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Sony Handycam DCR-TRV480 review: Sony Handycam DCR-TRV480

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MSRP: $349.99

The Good Inexpensive; plays and digitizes analog 8mm and Hi8 tapes; responsive automatic mode; video light and infrared mode for night shooting.

The Bad Bulky; mediocre video quality; imprecise manual focus; black-and-white viewfinder.

The Bottom Line With its ability to play and transfer your old tapes, the Sony Handycam DCR-TRV480 is an attractive choice if you're upgrading from an 8mm or Hi8 camcorder. But if you don't need 8mm or Hi8 compatibility, competing MiniDV cameras offer superior performance in much smaller packages.

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5.8 Overall
  • Design 6
  • Features 6
  • Performance 7
  • Image quality 4

The Sony Handycam DCR-TRV480 lacks the compact size and more advanced features found in MiniDV and DVD camcorders, but its ability to play back and digitize 8mm and Hi8 tapes will be appealing if you have a large collection of analog footage. Though it lacks advanced features, its low price, 20X zoom lens, and decent recording quality make it an attractive choice for budget-minded 8mm-video owners who are ready to transition to digital video.

Though it's roughly the same size as earlier Digital8 camcorders, compared to the entry-level MiniDV camcorders it competes with, the Sony Handycam DCR-TRV480 is gargantuan. Its bulky design (necessary because of the large tapes it uses) makes it difficult to fit in even the largest jacket pockets; plan on using the included shoulder strap to carry it. At 1 pound, 15 ounces with tape and battery, it's on the heavy side, but it's still light enough for one-handed shooting. It has a very solid feel, and its thick silver-and-gray plastic case should stand up well to typical shooting conditions.

The LCD has a Record button, which last year's DCR-TRV460 lacked. It also has a pair of somewhat awkward-to-use touch-sensitive zoom buttons.

In contrast to the camera's retro size, the DCR-TRV480 uses Sony's latest touch-screen LCD control scheme. This is a mixed blessing. On the upside, it keeps the buttons to a minimum--there are only five on the camera, along with the zoom rocker, the start/stop triggers, and the mode switch. While this makes getting familiar with the camera easier, you may grow frustrated with the need to navigate through the touch-screen menus to make even the most basic settings changes. At least the menu is customizable, so you can put your most commonly used functions on the first couple of pages. When you do need to go deeper into the menu system, you'll find menu items clearly labeled and navigation straightforward. An Easy mode puts all camera operations on automatic and removes almost all the menu items from view.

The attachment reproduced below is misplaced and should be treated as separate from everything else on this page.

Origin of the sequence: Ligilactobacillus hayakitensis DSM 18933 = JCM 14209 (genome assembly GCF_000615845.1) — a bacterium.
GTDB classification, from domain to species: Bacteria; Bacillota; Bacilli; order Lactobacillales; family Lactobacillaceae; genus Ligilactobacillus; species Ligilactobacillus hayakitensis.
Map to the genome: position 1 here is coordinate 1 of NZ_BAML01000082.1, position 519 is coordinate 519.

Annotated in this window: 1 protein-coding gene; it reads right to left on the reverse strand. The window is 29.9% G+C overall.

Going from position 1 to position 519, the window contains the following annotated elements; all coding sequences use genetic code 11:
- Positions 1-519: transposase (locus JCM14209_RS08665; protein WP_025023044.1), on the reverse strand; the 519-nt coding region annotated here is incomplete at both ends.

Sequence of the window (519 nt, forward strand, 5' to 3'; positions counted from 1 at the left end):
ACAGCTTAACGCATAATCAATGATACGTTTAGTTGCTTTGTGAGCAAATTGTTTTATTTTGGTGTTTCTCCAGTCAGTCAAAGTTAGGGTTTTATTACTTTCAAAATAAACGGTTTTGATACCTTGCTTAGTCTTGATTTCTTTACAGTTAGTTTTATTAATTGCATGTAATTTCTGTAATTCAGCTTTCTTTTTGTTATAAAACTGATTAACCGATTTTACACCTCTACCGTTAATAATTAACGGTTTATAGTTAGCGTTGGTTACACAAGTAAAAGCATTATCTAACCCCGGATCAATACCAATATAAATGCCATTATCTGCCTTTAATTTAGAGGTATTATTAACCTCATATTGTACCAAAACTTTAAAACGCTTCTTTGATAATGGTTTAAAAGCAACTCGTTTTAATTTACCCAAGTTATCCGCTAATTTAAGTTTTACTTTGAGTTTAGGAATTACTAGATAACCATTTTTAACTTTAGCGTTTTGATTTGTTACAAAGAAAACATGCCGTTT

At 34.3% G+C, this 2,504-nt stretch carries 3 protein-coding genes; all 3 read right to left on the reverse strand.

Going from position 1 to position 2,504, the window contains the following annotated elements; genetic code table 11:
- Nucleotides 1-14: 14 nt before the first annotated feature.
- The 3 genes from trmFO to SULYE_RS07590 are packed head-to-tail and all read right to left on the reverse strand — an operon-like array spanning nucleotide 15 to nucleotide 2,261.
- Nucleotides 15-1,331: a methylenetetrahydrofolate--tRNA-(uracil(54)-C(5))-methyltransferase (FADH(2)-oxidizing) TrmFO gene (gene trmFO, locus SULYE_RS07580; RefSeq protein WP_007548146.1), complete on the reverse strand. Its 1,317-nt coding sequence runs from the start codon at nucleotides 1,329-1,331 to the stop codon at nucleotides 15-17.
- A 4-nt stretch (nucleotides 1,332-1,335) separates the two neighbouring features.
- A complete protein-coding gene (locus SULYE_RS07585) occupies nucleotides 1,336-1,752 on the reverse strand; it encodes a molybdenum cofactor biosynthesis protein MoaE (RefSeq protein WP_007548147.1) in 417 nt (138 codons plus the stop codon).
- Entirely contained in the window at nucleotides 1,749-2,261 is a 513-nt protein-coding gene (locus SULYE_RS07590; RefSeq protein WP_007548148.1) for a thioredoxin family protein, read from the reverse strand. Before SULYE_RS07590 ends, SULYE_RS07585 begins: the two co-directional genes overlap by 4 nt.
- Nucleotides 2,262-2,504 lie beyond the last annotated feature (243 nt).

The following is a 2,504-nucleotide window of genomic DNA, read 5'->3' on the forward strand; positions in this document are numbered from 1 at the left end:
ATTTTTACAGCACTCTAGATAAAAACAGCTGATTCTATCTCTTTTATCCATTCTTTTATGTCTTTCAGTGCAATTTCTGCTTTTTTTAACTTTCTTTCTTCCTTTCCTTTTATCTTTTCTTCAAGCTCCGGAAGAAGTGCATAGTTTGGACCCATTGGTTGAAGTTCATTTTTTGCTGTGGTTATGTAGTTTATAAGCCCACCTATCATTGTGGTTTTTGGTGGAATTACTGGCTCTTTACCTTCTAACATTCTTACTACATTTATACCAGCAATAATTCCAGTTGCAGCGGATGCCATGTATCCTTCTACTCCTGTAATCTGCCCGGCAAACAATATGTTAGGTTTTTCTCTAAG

The tape door is on the bottom of the camera, so tripod users will need to remove the camera to swap tapes.

The Sony Handycam DCR-TRV480 is geared toward a point-and-shoot-video audience, with a decent assortment of special effects but little in the way of manual control options. The camera has a 290,000-effective-pixel CCD and a 20X zoom lens with digital image stabilization. Recording in Digital8 format, a close cousin of DV, the TRV480 uses inexpensive 8mm, Hi8, and Digital8 tapes. It doesn't record to them in analog format, but it can play back and convert analog tapes, making it an excellent choice if you want to hang onto your 8mm video library.

Press the Easy button on the side of the camera, and the Sony Handycam DCR-TRV480 will attempt to automatically choose the best exposure and other settings for the current scene. Those who want more control will find six programmed autoexposure modes but little in the way of manual settings. You can adjust exposure, but there are no manual options for settings such as shutter speed and white balance. The lens allows manual focus, however. The small assortment of picture effects includes Sepia, Solarize, and Mosaic, as well as some built-in faders. You'll also find eight preset and two customizable titles. For shooting in the dark, the DCR-TRV480 includes a built-in LED video light and supports Sony's infrared Super NightShot Plus system.

The camera's USB connection lets you use the DCR-TRV480 as a Webcam, and its versatile FireWire connection lets you transfer not only your Digital8 footage to your PC for editing or burning to DVD but your old analog 8mm and Hi8 tapes as well. You can also connect an analog video source, such as a VCR or another camcorder, and transfer footage to digital tape or your PC. The back of the camera includes a Memory Stick Pro slot for storing VGA-resolution photos or postage-stamp-size MPEG-1 movies on an optional card.

Other than a tripod mount, the Sony Handycam DCR-TRV480 lacks provisions for external accessories. It has neither an accessory shoe nor jacks for external microphones or headphones.

For an inexpensive camera, the Sony Handycam DCR-TRV480 performs well. It's quick to adjust exposure when panning to a differently lit scene. Autofocus is also fast and accurate in all but the dimmest situations. The manual focus lets you make fine adjustments, but precise focus is difficult to achieve with the relatively small 2.5-inch LCD and touch-screen focus-adjustment buttons.

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